We all want to keep our children as healthy as possible. That’s why we teach them about eating good food, staying active, and adopting healthy habits. But as children get older, parents need to consider helping them learn about taking care of their sexual health and wellbeing, too.
According to the latest data from the CDC, about 21% of all new HIV diagnoses are people under the age of 24. Further, 95% of diagnoses among young men and 86% of diagnoses for young women were a result of sexual contact.
One reason the rate of HIV among youth is growing so quickly is due to a lack of knowledge regarding risk factors, how HIV is transmitted, and how to protect themselves and others. Talking about HIV with your kids can be uncomfortable, but it is essential. Here are some tips to help you learn more about youth and HIV yourself and talk to your children about prevention and protection.
Learning the Basics about HIV Transmission
First and foremost, parents should familiarize themselves with HIV transmission so they can explain it to their children. There is a lot of misunderstanding and misinformation about HIV, transmission, and the progression of HIV to AIDS. Sadly, this stems from cultural bias that began in the 80s and continued throught he height of the AIDS crisis.
Today, scientists know vastly more about HIV, transmission, and treatment. Parents should educate themselves on some of the basic facts about HIV before they talk to their children so they can share accurate information.
For starters, what is HIV?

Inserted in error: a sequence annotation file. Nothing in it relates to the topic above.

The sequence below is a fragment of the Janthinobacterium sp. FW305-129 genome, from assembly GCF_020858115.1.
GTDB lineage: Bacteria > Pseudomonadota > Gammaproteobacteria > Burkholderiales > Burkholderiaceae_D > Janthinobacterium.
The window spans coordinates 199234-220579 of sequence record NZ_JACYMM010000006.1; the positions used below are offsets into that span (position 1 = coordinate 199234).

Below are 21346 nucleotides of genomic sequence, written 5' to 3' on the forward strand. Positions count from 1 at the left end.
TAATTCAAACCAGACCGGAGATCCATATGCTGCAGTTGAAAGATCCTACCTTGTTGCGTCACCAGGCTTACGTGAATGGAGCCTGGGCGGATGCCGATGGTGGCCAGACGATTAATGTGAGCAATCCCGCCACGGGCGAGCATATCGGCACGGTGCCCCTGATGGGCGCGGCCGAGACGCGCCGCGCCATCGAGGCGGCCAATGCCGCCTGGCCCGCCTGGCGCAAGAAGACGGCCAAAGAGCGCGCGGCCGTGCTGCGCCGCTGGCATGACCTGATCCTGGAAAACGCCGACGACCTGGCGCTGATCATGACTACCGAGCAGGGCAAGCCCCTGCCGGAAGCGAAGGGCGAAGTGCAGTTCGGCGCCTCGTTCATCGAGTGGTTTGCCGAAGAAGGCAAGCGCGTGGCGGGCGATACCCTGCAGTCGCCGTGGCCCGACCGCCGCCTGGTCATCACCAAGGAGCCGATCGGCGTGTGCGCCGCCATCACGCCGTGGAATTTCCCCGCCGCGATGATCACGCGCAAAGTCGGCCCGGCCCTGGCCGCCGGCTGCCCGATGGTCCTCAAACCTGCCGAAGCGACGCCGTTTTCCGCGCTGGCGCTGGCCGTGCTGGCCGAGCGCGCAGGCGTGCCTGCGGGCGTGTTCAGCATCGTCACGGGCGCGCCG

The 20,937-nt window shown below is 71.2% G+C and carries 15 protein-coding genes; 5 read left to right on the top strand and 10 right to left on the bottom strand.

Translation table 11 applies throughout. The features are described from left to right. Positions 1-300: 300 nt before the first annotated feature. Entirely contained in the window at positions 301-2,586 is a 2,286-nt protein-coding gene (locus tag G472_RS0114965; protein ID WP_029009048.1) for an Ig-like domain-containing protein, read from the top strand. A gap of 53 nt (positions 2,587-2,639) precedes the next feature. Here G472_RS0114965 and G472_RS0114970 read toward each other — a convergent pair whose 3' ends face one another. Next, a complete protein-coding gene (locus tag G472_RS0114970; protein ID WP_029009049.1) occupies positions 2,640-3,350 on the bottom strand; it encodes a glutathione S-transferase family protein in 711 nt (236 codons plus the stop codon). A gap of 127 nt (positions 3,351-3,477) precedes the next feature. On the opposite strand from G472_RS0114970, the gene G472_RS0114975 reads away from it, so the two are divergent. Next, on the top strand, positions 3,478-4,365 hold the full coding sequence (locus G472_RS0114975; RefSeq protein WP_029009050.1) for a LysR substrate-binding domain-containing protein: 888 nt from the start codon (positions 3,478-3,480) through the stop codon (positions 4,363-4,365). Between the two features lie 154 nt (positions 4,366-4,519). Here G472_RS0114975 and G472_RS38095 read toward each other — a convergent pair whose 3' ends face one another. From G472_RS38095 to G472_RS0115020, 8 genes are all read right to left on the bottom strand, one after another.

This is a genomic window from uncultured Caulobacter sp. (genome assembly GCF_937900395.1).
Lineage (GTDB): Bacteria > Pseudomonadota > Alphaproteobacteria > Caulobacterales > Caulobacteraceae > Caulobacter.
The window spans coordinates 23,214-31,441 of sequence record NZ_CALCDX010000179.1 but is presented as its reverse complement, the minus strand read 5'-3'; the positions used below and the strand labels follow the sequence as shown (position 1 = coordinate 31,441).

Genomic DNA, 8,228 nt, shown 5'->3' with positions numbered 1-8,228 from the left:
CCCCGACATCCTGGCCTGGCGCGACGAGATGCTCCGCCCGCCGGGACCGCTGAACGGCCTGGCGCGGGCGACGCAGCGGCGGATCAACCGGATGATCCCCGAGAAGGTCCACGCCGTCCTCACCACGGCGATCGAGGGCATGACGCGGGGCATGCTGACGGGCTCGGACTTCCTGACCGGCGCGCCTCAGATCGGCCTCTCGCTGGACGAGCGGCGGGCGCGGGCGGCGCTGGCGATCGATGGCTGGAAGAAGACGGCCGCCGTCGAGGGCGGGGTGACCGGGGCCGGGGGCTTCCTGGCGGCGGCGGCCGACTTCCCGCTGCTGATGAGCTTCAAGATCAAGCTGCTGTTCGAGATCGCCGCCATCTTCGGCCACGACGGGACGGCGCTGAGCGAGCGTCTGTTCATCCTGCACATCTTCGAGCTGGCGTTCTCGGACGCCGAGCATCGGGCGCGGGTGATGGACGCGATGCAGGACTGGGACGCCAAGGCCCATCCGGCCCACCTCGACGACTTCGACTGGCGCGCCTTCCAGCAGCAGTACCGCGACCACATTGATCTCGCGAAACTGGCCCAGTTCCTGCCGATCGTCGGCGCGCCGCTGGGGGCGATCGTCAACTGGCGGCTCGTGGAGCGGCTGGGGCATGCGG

HIV (human immune-deficiency virus) is a virus, meaning that once the cells enter the body, it triggers an immune response. Viruses reproduce by overtaking healthy cells, which suppress the immune system. If HIV is left untreated, it can eventually cause permanent damage to the host’s immune system, leaving them vulnerable to other diseases like pneumonia, heart disease, and even cancer.
So, it is very important to get tested for HIV as soon as possible after potential exposure. When the virus is caught early enough, HIV is controlled through medication that suppresses the viral load, preventing the progression to AIDS. This is known as PEP or Post-Exposure Prophylaxis. If taken within 72 hours of exposure, it can prevent transmission altogether.
How is HIV transmitted?
HIV can only be transmitted from one person to another through bodily fluids, primarily blood, semen, or vaginal fluids. HIV is most commonly spread through unprotected sexual intercourse, as well as through shared intravenous needles.
The most important thing for parents to understand about youth and HIV is that education is arguably the best way to protect your kids. By learning a bit about HIV prevention, you can share this information and help your children, too.
Talk Openly About HIV Prevention Methods
Starting the conversation about HIV prevention can be uncomfortable – but it is crucial, especially if you think your child could be at high risk for transmission. The more open you are with your kids about the subject, the more likely they will be to listen and share.
How Can HIV be Prevented?
The best way to protect your children from engaging in high-risk behaviors is to speak openly about prevention methods. Again, HIV is most commonly transmitted through unprotected (i.e. condomless) sexual intercourse or shared needles, such as tattoos, piercings, or syringes.